We Understand The Difficulties

As we age, we tend to lose our short-term memory. We remember our second grade picnic, but forget what we had for dinner last night. These can be minor inconveniences and people make allowances for them.

However, when an elder person is frequently confused about time or place, when they experience memory loss which disrupts daily life, when they have difficulty completing familiar tasks and repeatedly misplace things and are losing the ability to retrace steps, and have decreased or poor judgment, there is cause for investigation by trained medical personnel.

Alzheimer's is but one form of dementia. Yet it, untreated, can end a person's life, in months or short or long years. Those loving and caring for a family member can be ignored and turned upon, and they often wonder if this is the same loved one they grew up with.

And, there are always those who prey on the weak and confused. In their confusion, those with Alzheimer's can trust people who should never be trusted, spend money in poor judgment ventures and actually turn over money and assets built up over their lifetime to a relative stranger.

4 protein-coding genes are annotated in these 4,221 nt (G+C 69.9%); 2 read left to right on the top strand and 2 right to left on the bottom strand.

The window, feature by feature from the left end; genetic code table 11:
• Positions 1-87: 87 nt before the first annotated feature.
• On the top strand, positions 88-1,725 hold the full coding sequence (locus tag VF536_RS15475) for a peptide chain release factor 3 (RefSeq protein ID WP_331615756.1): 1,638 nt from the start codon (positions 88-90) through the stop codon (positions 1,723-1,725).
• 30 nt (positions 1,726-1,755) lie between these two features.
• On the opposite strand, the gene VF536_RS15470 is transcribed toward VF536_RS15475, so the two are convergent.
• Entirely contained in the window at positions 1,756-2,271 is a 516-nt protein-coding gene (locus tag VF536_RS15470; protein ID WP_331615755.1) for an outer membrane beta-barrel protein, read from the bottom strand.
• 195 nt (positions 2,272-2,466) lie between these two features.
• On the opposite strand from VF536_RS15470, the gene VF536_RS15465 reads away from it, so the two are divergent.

There is no current cure for Alzheimer's or dementia. But treatments for symptoms, combined with the right protections — like powers of attorney, conservatorships and guardianships crafted by a skilled, experienced firm — can protect and buffer our loved ones during their last years.

The attorneys at the Hodges Law Firm, and managing partner Russell Hodges — who has received an AV Preeminent* peer-review rating from Martindale-Hubbell, the highest rating available — have repeatedly and successfully built up protective walls for those slipping into dementia and Alzheimer's. This not only protects the elderly but also saves family assets for those who love and care for them. If you have suspicions about the mental stability of a loved one, or suspect someone is trying to take advantage of them, call the Hodges Law Firm, LLC, at 404-824-4225 or contact us online.

*AV Preeminent and BV Distinguished are certification marks of Reed Elsevier Properties Inc., used in accordance with the Martindale-Hubbell certification procedures, standards and policies. Martindale-Hubbell is the facilitator of a peer review rating process. Ratings reflect the confidential opinions of members of the Bar and the judiciary. Martindale-Hubbell ratings fall into two categories - legal ability and general ethical standards.